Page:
10. Lastly, it is contended on behalf of the respondents that the plaintiff had not, even on the date that the suit was filed, been ready or had actually deposited Rs. 28 which under the contract he was required to pay within a month of the filing of the compromise. The learned Munsif points out, and I think rightly, that although the deposit had not been made on the date that the suit had been filed, there are sufficient indications in the plaint to show the desire and readiness of the plaintiff on that day to fulfil his part of the contract. The cause of action is to be determined with reference to the pleadings and not the subsequent finding which may be reached by the Court. That there was a cause of action on which the suit had been filed by the plaintiff is beyond question. The deposit which had actually been made by the plaintiff was on 8th January 1946, two months before the suit had been disposed of and within three years of the filing of the compromise in November 1943. Even if the suit had been filed on 8th January 1946, or be deemed to have been filed on this latter date, such a suit will still be within time and there can be no objection to the prayer as made in the plaint being allowed if otherwise the plaintiff is within time, or if the relief has not otherwise become barred. That the plaintiff had a cause of action on the date the suit was filed cannot, therefore, be controverted.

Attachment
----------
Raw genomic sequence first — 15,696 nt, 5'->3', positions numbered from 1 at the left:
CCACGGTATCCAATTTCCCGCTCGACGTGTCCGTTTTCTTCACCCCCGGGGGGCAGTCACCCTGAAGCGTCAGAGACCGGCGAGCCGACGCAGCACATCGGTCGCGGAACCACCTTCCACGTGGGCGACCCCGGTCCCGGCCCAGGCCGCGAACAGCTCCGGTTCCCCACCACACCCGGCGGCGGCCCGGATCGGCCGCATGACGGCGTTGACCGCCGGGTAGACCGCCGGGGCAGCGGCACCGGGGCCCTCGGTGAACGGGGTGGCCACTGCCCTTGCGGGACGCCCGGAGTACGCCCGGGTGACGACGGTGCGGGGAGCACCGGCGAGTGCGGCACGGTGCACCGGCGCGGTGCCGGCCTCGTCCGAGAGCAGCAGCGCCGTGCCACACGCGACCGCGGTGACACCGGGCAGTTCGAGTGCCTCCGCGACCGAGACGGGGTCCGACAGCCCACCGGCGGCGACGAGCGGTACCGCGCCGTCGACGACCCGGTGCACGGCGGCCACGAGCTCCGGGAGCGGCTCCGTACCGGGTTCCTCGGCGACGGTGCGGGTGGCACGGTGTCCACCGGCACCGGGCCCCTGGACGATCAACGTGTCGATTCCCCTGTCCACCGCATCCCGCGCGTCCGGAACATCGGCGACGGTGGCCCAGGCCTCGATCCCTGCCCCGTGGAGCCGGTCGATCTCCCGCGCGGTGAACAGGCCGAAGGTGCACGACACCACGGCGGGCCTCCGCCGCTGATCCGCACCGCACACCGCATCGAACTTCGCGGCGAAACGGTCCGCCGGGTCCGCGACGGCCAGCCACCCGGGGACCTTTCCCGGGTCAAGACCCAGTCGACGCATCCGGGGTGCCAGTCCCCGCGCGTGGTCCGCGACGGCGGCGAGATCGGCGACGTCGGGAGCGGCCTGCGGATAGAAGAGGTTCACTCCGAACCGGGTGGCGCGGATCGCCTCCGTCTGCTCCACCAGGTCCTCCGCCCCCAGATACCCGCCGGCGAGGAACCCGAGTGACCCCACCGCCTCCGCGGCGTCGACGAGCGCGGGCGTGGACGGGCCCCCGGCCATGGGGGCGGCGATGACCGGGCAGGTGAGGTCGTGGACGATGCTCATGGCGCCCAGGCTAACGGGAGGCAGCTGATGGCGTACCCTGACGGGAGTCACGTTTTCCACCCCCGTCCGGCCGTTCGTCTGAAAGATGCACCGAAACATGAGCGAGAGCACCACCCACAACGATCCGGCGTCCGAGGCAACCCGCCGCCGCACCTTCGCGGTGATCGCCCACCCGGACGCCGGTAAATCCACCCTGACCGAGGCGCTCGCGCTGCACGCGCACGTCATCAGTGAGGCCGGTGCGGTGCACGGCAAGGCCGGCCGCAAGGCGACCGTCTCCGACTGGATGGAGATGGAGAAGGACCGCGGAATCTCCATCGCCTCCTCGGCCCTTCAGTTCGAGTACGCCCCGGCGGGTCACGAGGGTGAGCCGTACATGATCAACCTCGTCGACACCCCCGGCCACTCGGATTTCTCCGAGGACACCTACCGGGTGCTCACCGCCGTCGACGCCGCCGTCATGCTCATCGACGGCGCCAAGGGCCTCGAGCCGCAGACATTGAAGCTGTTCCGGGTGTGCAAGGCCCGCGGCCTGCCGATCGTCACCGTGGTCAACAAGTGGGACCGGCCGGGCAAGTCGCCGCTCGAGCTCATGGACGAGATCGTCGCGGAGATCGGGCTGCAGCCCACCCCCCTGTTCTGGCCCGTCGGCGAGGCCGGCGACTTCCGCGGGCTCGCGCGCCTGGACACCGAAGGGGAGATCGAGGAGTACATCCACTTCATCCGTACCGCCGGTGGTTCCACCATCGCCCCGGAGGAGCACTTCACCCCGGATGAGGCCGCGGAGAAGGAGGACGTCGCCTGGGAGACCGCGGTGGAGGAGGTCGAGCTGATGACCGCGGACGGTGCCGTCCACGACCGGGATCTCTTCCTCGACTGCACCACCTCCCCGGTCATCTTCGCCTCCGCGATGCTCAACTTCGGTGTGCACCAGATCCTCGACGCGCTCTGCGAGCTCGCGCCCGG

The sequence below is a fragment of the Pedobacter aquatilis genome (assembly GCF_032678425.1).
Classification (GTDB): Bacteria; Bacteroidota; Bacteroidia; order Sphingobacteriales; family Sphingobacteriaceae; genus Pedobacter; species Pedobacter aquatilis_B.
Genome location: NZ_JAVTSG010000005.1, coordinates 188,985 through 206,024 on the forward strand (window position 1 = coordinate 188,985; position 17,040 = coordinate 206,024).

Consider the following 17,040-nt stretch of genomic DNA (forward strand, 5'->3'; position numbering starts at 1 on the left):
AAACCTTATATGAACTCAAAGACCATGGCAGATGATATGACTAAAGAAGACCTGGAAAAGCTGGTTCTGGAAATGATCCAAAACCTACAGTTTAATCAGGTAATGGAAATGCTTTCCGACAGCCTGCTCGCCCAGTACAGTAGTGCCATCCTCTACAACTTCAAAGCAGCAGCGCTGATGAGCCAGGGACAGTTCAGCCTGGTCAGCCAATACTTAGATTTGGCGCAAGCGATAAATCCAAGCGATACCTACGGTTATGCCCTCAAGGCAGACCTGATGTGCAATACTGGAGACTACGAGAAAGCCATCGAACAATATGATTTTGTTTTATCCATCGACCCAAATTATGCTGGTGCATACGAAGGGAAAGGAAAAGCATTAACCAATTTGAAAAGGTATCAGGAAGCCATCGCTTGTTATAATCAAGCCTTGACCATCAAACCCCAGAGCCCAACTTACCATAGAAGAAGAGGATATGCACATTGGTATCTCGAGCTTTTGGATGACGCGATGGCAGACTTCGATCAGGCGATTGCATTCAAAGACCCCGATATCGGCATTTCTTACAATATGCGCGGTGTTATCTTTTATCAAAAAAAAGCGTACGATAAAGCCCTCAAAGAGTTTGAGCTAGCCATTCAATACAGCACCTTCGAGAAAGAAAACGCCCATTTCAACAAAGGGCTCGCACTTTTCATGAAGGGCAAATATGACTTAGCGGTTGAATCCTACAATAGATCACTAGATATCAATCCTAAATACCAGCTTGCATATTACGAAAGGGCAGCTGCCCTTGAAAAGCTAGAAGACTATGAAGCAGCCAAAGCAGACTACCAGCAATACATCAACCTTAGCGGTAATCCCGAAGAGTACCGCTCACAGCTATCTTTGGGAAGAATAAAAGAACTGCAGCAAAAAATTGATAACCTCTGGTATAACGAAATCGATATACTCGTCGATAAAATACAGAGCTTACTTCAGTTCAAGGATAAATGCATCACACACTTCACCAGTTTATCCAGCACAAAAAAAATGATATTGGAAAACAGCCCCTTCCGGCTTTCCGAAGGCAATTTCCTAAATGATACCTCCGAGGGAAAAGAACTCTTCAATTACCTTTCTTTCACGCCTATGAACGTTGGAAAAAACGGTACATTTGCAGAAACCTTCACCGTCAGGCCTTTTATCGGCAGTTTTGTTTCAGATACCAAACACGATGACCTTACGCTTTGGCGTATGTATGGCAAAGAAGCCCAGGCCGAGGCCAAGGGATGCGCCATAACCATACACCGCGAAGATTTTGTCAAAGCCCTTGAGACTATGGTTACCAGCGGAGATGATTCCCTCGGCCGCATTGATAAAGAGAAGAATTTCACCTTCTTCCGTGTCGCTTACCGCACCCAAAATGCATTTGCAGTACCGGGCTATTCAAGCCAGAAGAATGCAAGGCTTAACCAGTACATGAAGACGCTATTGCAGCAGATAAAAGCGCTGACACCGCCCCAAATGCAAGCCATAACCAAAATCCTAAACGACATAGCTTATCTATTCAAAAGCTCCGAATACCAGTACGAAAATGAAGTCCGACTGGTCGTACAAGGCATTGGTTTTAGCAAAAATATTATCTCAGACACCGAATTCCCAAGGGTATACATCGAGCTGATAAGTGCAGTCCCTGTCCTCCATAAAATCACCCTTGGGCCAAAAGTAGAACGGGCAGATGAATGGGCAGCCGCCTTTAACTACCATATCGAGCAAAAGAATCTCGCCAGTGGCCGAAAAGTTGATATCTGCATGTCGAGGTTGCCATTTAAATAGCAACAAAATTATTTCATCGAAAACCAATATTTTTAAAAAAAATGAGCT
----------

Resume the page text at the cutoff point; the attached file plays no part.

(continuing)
11. The plaintiff is entitled to relief provided it can be shown that the possession which he had exercised over a substantial portion of the property in suit was under the contract. This fact has not been enquired into, as I have already stated.
12. The reads, therefore, is that the appeal is allowed, the judgment and decree of the Court of appeal below are set aside and the case is remitted to that Court for a decision on the point as to what was the nature and character of the possession which had been exercised by the plaintiff in respect of Dag No. 564 and particularly whether that possession was a possession under the contract and such that the vendor must know or be taken to know that the plaintiff claimed to be in possession under the contract. If the answer be in the affirmative, the plaintiff is entitled to a decree in the present suit. If it is found against the plaintiff the suit will have to be dismissed. As this specific point had not been raised or considered in the form in which it has been done in this Court, both the parties will be entitled to lead evidence on this point only. Costs of this Court will abide the result.